–Walter Anderson

My palms got a little sweaty just typing the title of this post – that’s how nervous putting this resolution “out there” makes me.

Someone near and dear explained this same feeling during a conversation earlier this week.  Regarding an idea for a project he had been keeping top secret, he said, “I didn’t want to speak it into being because once I tell everybody, then I’m basically bound to make it so.  People will start asking me about it.”  The idea of being held accountable for pursuing your dreams is a scary prospect indeed.

Writing has  been a recurring theme in my resolutions over the years. “Write everyday” and  “get my work published” are just a couple of the variations. My work has seen publication several times now – once in dissertation form and several times in the form of co-authored articles in academic journals. I will not minimize these accomplishments. It was rigorous work and I have a lot of respect for science and the people who toil and revel in it.  If I had been honest with myself though, I would have abandoned that work long ago instead of getting caught up in other people’s notions of who I am and what I should be doing with my time. Being invited into collaboration was thrilling to the ego and working within an institution provided a fair degree of comfort and security. I learned a tremendous amount through the process, but I never felt particularly free or autonomous enough to write the things I wanted to write in that context.

Writing is something I do on an almost daily basis whether I’ve resolved to do it or not.  It’s how I process things. I think the format of a book will help keep me organized and focused. Because it is an independent project, it will require more self-discipline. This is why I decided to put this one “out there” instead of keeping it personal – I don’t want to back out of it or make the usual excuses to myself.

The topic of the book evolved from a presentation proposal I submitted on a whim to a yoga conference.  I never thought it would actually be accepted, but to my horror and delight it was. After I spent several months researching and preparing for the talk, the conference was cancelled.  I was both devastated and relieved – devastated because I had been looking forward to the conference and the trip and I had invested a lot of time and work into the topic and I wanted to share it.  I was relieved from having to deal with a somewhat stressful situation.  I was way out of my comfort zone. Public speaking does not come naturally to me.  Also, this conference was business-oriented instead of the academic/research-oriented type I’d experienced in the past. The good thing about the stress was that it kept my effort sustained and moving in one direction. That direction felt right. Now it’s a matter of changing the format and continuing the effort in book form.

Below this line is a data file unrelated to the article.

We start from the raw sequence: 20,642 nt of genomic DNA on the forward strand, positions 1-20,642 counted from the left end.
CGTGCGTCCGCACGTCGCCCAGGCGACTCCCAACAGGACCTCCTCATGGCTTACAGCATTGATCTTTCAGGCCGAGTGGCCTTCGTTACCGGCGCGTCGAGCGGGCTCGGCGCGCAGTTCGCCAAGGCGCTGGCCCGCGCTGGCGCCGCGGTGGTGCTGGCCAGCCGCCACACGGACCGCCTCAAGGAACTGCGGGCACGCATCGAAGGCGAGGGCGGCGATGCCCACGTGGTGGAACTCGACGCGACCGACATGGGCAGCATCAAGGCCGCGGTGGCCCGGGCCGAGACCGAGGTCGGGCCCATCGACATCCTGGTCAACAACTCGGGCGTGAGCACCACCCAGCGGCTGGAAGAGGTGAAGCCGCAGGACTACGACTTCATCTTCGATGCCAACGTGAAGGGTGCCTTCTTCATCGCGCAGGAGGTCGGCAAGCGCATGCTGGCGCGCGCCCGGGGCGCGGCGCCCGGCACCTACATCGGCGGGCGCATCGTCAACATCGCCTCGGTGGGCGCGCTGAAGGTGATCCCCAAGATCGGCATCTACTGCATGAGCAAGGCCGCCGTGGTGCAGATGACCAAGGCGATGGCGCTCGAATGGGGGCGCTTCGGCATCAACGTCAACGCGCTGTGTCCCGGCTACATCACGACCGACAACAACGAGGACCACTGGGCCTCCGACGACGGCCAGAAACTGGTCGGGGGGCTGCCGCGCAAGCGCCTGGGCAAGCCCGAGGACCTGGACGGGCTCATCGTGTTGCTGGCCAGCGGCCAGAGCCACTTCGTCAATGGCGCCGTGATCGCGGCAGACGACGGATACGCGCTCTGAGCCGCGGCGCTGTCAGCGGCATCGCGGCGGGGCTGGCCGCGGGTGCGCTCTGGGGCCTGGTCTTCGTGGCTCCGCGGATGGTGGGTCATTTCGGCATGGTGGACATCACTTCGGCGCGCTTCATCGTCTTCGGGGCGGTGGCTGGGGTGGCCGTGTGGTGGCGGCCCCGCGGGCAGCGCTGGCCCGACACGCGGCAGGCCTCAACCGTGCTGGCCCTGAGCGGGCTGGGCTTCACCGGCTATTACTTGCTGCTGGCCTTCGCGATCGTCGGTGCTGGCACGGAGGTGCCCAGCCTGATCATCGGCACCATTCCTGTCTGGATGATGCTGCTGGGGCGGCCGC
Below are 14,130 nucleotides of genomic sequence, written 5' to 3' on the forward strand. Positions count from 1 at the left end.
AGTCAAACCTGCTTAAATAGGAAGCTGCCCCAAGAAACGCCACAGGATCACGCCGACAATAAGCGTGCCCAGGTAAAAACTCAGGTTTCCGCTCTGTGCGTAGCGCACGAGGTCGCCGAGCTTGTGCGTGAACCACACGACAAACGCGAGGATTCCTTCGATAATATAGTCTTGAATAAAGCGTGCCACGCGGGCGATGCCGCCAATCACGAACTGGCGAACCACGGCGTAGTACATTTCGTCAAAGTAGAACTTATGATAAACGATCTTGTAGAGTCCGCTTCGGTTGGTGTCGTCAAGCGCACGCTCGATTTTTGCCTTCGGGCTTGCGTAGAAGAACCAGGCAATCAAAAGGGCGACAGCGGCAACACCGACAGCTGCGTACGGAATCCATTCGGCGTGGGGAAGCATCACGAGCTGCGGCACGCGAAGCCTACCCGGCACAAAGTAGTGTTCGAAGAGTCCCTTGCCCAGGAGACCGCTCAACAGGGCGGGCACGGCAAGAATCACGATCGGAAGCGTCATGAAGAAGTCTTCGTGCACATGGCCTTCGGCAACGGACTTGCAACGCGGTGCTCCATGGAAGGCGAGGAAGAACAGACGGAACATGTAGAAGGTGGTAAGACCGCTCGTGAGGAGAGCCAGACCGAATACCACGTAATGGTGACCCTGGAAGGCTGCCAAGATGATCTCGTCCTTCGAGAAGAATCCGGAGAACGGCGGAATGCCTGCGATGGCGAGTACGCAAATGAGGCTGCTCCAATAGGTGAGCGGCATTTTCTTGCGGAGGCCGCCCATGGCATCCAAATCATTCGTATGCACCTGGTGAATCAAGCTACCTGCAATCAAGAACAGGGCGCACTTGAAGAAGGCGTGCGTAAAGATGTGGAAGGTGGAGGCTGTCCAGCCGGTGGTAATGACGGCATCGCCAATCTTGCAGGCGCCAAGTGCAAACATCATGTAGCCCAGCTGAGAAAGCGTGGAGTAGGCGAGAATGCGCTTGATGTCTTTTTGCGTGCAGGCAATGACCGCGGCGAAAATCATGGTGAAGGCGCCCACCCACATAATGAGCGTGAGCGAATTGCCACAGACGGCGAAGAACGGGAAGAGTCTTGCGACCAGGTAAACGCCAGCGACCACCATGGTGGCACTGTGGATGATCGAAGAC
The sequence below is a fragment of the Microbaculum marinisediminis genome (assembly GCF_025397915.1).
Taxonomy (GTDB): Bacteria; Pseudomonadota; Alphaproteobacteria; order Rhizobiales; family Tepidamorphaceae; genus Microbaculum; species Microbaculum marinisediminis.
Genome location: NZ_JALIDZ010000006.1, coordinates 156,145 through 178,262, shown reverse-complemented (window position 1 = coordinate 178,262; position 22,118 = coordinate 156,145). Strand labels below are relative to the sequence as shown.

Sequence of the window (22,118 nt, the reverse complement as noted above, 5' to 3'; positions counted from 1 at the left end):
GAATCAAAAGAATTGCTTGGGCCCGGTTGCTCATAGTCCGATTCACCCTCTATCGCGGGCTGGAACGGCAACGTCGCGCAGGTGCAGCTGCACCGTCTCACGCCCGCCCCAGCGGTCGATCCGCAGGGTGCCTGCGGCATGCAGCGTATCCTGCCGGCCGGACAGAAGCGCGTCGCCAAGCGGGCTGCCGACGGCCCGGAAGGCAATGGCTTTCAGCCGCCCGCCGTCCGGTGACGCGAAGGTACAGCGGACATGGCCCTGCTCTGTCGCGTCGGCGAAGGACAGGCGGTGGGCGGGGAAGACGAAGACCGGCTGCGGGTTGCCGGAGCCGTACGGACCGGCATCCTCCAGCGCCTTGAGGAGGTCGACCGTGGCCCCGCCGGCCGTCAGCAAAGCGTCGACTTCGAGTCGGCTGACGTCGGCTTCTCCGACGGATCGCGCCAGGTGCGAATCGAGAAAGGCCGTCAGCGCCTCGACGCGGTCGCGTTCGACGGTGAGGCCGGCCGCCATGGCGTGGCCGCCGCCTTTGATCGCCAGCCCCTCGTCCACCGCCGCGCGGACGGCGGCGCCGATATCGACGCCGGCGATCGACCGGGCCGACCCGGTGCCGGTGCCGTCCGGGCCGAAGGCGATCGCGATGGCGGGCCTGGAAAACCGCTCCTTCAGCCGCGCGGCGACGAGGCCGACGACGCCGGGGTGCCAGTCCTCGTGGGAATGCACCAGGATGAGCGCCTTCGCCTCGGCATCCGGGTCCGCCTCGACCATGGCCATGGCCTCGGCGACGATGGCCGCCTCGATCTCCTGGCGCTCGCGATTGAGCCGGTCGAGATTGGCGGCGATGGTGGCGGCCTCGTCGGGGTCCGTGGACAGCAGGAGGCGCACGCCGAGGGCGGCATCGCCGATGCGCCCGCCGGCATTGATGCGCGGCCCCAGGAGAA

Title: The Science of Yoga: The Risks and the Rewards

Author: William J. Broad

Why I Read It: As a yoga practitioner and teacher, I have experienced the transformational power of the practice, so I was curious to see how Western science, a reductionist endeavor, would parcel out a holistic experience and to what effect.  The book looked and quacked like science when I flipped through it quickly at the bookstore. Besides, Yoga Journal said it was “a well-researched book that belongs in the library of every yogi” right on the book’s cover.  Surely I needed this?

Synopsis: The author, a journalist and yoga practitioner, gives a brief account of yoga’s history and describes some of the gurus’ claims on health, mood, healing, sex, and creativity.  He smatters in various sorts of research tidbits in the attempt to substantiate those claims or refute them.

Highlights: The book provides an introduction to some researchers and practitioners of interest.  The chapter on the risks of yoga was an original and helpful contribution that added to my knowledge base for particular poses.

Lowlights: If you’re going to use the word “science” in a book’s title, you really need to bring it. The science reporting here lacked rigor and clarity.  It was a mishmosh of personal anecdotes and poorly explained studies delivered with the sort of content and writing style better suited to a gossip magazine. I give you an example: “Ranjit Singh was an ugly little man who liked to surround himself with beautiful women” (p. 13).  What this has to do with yoga or science is beyond me. Also, I think the author tried to cover too many topics with too little depth and he was overly focused on the sensational (like the sophomoric chapter on sex) at the expense of the substantial.

 

This is ecstasy, and behind the ecstasy is something else, which is hard to explain.  It is like a momentary vacuum into which rushes all that I love.  A sense of oneness with sun and stone. A thrill of gratitude to whom it may concern-to the contrapuntal genius of human fate or to tender ghosts humoring a lucky mortal.

–Vladimir Nabokov

The last few weeks I have passed many a quiet hour in the company of a brilliant and fascinating dead man.

While I sat in a chair swinging and sipping a cup of steaming tea, he shared detailed memories of his happy childhood.  Near the warm glow of a fire, he taught me new words (cacology, fop, vicissitudes, incunabula, and impecunious) and secret things about butterflies. I was saddened by his tales of war and exile, even as he kept these in the periphery of a vividly lived life. He showed me sunsets in Berlin, gardens in St. Petersburg, and seashores along the western coast of France.  Last night as I turned the last page of Nabokov’s memoir, it felt a lot like losing a friend.  What a beautiful mind.